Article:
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Badrul Muneer Husnul Jamal: 1870s poem in Arabic-Malayalam script to be telecast on Doordarshan

By Najiya O., TwoCircles.net

Kochi: ‘Badrul Muneer Husnul Jamal’, the first romantic poem written by the famous poet late Moin Kutty Vaidyar, will be telecast on Doordarsan from 11th July (Saturday) onwards. Mappilappattu singer Rahman Vazhakkad and party will present the songs.

The legendary ballad is presented on the mini screen for the first time. Kanesh Poonoor, famous lyricist, has written the screenplay for the musical. The programme will be telecast in three episodes. The Mappila art forms of Malabar like oppana, kolkkali, daf, arabana, vattappattu etc too will be presented in addition to the musical. The programme is directed by Anand Varma of the Doordarsan Kendra in Kozhikode. The programme will be telecast at 5.30 pm on 11th, 2.30 pm on 12th and 9.30 pm on 13th in Kerala.

‘Mahakavi’ Moin Kutty Vaidyar was born in Kondotty in Malappuram district in 1857. Living in the times when the oppression of the British was at its heights, Vaidyar had a very strong sense of freedom. He learned many languages like Sanskrit, Arabic, Hindustani, Kannada, Persian and Tamil. He also learned Malayalam, which was not generally learned by Muslims of the time who preferred Arabic. And when he began writing, he used all these languages as well as dialects prevalent at the time in his poems.

The Mahakavi (meaning great poet) authored the legendary ballad when he was only 20 (1872) in the Arabic-Malayalam script, which was widely used by Muslims of the Malabar area till very recent times. In Arabic-Malayalam, Malayalam words are written in Arabic script. Some alphabets were added to the Arabic alphabets to be able to include all Malayalam sounds. It also included Sanskrit, Urdu and Tamil words. And this was the reason why he was not properly studied in later years and even now. However, now serious efforts are being made to understand and study this great scholar-cum poet.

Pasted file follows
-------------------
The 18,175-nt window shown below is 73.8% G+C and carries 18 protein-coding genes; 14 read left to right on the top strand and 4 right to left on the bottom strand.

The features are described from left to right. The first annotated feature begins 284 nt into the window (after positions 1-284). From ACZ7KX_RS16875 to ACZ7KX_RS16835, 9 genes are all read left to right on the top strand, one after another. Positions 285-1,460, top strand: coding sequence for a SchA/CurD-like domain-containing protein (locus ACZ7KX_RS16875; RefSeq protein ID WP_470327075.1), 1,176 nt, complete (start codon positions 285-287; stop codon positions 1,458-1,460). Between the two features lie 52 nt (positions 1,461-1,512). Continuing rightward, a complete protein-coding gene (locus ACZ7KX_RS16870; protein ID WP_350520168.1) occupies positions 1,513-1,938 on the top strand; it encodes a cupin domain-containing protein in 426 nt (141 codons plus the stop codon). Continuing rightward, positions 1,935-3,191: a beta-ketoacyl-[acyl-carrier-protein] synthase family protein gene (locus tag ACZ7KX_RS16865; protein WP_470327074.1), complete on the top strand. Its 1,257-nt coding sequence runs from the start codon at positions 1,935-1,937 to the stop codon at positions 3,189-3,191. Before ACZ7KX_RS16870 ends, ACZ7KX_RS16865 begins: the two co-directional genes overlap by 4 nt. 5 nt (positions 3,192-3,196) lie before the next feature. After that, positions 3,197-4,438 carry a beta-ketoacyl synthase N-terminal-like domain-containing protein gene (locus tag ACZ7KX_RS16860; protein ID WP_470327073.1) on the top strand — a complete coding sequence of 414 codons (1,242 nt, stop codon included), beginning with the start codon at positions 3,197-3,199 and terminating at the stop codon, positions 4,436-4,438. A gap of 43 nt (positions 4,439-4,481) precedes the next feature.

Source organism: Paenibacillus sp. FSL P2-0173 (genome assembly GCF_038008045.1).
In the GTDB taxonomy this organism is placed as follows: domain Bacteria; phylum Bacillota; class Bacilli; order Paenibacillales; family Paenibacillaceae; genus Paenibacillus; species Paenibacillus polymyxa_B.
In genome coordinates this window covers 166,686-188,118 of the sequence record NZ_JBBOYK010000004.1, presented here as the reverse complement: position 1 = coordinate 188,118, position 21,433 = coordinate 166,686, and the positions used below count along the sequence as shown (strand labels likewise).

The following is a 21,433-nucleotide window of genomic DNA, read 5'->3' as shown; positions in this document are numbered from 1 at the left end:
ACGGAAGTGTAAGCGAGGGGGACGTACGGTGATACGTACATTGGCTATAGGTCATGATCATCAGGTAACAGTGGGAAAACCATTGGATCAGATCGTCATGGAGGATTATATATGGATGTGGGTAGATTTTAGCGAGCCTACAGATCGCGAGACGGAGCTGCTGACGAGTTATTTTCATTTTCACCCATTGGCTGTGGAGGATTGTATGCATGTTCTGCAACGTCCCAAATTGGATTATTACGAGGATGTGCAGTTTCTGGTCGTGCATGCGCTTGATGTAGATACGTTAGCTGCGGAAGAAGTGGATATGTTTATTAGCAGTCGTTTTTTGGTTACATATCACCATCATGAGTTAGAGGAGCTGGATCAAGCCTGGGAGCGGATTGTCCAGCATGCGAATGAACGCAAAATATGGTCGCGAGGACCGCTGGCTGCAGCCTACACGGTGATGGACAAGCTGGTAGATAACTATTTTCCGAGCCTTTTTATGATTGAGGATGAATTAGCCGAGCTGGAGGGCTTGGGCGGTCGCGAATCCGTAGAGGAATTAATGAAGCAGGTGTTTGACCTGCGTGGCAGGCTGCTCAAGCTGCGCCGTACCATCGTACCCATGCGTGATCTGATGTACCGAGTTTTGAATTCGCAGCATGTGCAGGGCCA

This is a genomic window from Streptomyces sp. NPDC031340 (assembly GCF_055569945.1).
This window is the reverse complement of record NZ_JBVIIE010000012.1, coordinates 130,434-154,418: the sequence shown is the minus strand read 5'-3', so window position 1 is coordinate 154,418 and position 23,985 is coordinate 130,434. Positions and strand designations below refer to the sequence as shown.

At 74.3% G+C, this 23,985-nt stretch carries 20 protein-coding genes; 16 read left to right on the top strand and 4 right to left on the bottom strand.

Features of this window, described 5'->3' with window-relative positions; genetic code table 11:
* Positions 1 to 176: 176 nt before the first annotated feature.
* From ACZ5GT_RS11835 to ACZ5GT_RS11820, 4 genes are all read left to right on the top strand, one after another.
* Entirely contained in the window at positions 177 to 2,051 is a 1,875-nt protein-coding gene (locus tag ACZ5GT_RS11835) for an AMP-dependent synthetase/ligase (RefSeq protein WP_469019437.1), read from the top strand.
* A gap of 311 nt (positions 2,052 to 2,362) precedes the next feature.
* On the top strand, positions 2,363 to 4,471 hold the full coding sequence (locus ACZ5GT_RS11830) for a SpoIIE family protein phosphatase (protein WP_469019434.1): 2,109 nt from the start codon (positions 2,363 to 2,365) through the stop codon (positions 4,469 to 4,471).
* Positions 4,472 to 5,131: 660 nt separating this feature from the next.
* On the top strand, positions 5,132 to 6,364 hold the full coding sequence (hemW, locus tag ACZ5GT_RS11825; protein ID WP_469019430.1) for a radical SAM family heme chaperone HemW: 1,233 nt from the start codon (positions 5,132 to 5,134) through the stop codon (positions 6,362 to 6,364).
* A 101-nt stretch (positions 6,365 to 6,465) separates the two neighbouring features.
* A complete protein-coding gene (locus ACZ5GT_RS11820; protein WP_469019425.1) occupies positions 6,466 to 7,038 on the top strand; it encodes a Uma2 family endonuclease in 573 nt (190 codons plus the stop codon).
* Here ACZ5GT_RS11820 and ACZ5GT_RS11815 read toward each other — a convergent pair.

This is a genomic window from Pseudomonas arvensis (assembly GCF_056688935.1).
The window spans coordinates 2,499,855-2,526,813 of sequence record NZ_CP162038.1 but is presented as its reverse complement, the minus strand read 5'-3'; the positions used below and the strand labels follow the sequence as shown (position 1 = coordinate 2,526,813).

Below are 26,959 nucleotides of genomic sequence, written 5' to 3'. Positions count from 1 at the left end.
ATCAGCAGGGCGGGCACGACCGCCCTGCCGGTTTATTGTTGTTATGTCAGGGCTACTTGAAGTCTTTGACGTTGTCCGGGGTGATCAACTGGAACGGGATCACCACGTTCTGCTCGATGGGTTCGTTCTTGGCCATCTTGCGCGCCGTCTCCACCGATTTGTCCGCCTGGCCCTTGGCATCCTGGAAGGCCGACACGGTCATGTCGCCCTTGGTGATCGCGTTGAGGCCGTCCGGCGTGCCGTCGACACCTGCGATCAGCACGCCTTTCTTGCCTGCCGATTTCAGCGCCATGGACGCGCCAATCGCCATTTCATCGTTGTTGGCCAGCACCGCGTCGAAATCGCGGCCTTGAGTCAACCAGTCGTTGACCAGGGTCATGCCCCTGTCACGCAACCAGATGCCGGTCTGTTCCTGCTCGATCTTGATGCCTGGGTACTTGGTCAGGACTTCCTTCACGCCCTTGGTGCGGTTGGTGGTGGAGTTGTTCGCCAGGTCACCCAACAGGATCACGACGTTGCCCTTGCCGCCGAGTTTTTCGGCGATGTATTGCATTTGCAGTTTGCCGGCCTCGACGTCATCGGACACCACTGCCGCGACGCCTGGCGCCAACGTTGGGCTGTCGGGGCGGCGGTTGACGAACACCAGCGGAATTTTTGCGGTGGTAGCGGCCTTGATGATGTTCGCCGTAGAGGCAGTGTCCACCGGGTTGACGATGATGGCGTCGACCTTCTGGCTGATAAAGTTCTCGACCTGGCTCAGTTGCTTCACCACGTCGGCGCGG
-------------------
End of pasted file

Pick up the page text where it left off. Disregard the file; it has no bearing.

His knowledge of several languages had its part in his works. With the peculiar deployment of vocabulary, he created meaning, expressions and ambience to his works, which is hard to be seen in the literary works of any time. He contributed ‘ishal’ (raga) to Mappilappattu, the ethnic poetic genre of Malabar. Love and war were the topics that he selected for his works. He blended history, fantasy and fiction in his poems. The ‘Badr Padappattu’ (1876) about the Battle of Badr that took place in the Prophet’s times is a very good example for this. The songs about the battle that had been transferred orally for generations were used in the work.

His songs were very helpful in instigating the anti-colonial struggle in the 19th century Malabar. He sang songs of independence and individuality. His poems inspired people to fight against the oppressive feudalism and British rule. His works also voiced against the social and cultural evils of the time.

While studies about the Mahakavi focus mainly on his literary contributions, it is not widely known and accepted that he was a well-known scholar and indigenous medical practitioner. He had his religious education and material education from the famous teachers of the time. Born to a family of indigenous medical practitioners, he too learned the trade. However, it is to be noted well that by the time he died at the age of 40 in 1892, he had become the icon of Mappilappattu in Malabar.